Wednesday, January 21, 2009

Don't Push It

I'm having a really hard time with this bombardment on young girls to be more "grown-up." Being the mom of two little girls, I'm appalled at the clothes retailers are offering our daughters. While shopping for underwear this past Christmas for my 4 year year old, I was hard pressed to find a package of panties that weren't bikinis. BIKINIS?? Seriously? For a FOUR YEAR OLD?? I mean, who could blame the pre-school set from wanting to keep their panties from peeking out of their LOW-RISE jeans, right? Heaven forbid!

Because Anna is handicapped, she still wears diapers. I can't find a pair of regular-rise jeans to cover the tops of her diaper to save my life. Because of this, we've resolved to wearing lots of stretch pants . Osh Kosh does have wonderful, age-appropriate clothes and we get a lot of jeans from there... on sale, of course. But what about our local Supercenters? Who are the buyers going to market and buying these clothes to put in these stores? Do THEY have daughters? I hope not.

Now, I know all about supply and demand. Retailers wouldn't sell such items if there wasn't a demand for it. But where are the parents and their sound judgement when a four to six year old girl wants to dress like a scantily-clad "pop sensation?" As a teenager, I wanted to dress like the girls on MTV because I thought they were "cool," but you better believe that I never left the house with my belly showing. Looking back, the only crimes of fashion I committed, were wearing shoulder pads or the occasional "big hair band" t-shirt. Oh, yeah, there was that summer before senior year where my friend Stephanie and I were trying to see how many items of black clothing we could add to our wardrobe as heavy metal wanna- be's. It turned out that it wasn't many. That was the extent of our rebellion!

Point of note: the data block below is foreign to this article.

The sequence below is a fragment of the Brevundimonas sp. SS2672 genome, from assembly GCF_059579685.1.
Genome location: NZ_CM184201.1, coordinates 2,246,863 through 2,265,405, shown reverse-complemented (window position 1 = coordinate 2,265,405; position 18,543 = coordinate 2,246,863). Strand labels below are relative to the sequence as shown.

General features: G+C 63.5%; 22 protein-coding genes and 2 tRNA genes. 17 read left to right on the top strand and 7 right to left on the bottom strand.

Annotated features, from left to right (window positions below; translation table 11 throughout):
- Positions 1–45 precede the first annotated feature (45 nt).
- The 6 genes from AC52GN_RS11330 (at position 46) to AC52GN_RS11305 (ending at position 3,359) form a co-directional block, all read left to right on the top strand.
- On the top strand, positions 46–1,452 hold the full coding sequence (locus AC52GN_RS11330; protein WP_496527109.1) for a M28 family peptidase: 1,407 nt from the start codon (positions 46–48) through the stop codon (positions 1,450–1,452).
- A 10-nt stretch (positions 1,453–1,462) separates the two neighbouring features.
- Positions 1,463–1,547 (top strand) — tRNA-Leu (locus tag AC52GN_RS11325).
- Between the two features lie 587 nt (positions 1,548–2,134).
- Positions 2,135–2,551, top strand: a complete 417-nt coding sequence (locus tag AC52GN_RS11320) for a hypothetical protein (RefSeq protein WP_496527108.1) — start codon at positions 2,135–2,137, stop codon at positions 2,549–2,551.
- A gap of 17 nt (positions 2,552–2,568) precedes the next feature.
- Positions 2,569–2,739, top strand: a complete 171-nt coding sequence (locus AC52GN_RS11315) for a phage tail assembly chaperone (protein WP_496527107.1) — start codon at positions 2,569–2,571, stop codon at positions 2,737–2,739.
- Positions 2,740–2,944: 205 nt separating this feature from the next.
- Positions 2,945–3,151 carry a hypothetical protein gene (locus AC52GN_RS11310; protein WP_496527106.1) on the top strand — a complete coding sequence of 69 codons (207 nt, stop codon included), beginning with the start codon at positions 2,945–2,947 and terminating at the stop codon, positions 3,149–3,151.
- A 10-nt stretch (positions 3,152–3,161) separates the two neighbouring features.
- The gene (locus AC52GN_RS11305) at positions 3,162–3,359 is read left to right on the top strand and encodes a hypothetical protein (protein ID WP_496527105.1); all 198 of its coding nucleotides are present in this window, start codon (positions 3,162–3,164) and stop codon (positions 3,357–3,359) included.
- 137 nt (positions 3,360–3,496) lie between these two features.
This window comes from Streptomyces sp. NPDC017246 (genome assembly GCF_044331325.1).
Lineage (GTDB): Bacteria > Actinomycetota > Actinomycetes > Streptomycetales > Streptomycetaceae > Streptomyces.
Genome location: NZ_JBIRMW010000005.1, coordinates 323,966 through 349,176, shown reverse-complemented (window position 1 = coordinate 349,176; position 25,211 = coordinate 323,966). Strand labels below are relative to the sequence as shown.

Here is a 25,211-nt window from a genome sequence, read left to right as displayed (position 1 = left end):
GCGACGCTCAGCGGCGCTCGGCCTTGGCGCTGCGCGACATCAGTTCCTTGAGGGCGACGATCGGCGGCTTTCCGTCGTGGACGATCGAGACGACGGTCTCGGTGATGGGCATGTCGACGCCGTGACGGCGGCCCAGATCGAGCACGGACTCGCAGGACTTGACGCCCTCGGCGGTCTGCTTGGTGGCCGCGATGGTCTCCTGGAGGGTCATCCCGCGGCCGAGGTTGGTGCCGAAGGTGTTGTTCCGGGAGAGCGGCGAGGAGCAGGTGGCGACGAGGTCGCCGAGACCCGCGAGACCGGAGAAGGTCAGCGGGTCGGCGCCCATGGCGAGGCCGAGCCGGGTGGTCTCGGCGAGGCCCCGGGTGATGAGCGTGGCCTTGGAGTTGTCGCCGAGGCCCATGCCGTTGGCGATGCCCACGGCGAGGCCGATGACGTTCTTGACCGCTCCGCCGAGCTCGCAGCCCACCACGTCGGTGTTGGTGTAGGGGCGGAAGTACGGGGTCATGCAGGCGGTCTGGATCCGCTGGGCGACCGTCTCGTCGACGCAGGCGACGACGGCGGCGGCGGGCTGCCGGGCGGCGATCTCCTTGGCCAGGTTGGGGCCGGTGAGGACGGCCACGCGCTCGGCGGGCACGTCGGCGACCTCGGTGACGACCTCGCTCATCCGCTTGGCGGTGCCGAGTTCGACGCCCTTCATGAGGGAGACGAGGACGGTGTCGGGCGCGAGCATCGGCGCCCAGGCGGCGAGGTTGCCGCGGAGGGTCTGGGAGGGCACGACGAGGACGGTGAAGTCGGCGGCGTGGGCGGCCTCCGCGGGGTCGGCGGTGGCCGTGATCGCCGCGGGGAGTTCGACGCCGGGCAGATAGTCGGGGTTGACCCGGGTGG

While at my mom's house over the weekend, we were channel surfing trying to find something to watch on television. We stopped on a local channel that was advertising gowns for formals and prom season. Every single dress (with the exception of one that was vintage from the 50's) was cut so low in the front or the back, that underwear couldn't have possibly been an option. Another had a split so high up the front that the poor girl had to keep her hand in front of her private area as she was walking down the stairs to keep from giving the viewers at home a show. Finally the camera-man had enough decency to cut away and let another camera catch her from a different angle. There is something to be said for leaving something to the imagination, however old-fashioned that may sound. I know I wouldn't want my daughter left alone in the company of a hormone-crazed young man for 3 or 4 hours in that dress. Would anyone?

Apparently we've just become de-sensitized to so many things in our society. Inappropriate language, violence, sexual innuendos are everywhere we turn. We can't act surprised at how fast our children are growing up when they are trying to emulate their Bratz doll's sense of fashion, or are learning who knows what playing Grand Theft Auto. My girls are not yet at the age where they are asking for a particular style of clothing, but Jamie Ruth does ask for certain toys she sees advertised or asks to watch particular shows. I try to guide her to make choices about dolls that I feel are appropriate but she never fails to reach for the doll that I feel looks like a "hootchie." When I ask her what she likes about that particular doll, she explains that she's pretty or that she likes her lipstick (how could she miss the lips on the doll, really? I mean, she looks like a blow-fish!). If I'm lucky, I can usually steer her towards a new Dora or a Barbie that comes with it's own horse. But how long will that last? As far as TV goes, even shows that are supposedly kid-friendly come with their own set of problems. Though the language may not be as foul as you would find on one of the major networks, I have a problem with telling someone to shut-up or calling someone an idiot, and I have an even bigger problem when my four-year-old tries to do it.

So what's a parent to do? Here's an idea... be a parent. My mom was never interested in being my friend when I was growing up. She always told me that I may have a hundred friends, but I only have ONE mother. So many young parents, especially, are trying to be their children's best friends. Your child doesn't need another friend, what she needs is some guidance and a role model in you. So what if "EVERYONE ELSE" has a particular doll/game/shirt/CD. My step-dad always met my plea of "But EVERYBODY gets to do this or have that" with "not EVERYBODY, Lindsey. YOU don't." Go ahead and put that quote in your arsenal to use at your discretion. I have.

1 comment:

  1. Well said. I feel the exact same way about clothes, toys, etc. for Emily Anne. When I was teaching middle school, it was a struggle daily not to teach a class on morals and values and to explain to my thong-wearing, overly made-up 12 year old, that I still played Barbies when I was 12, and I turned out okay! Hopefully since our girls have friends with similar values they'll get double reassurance.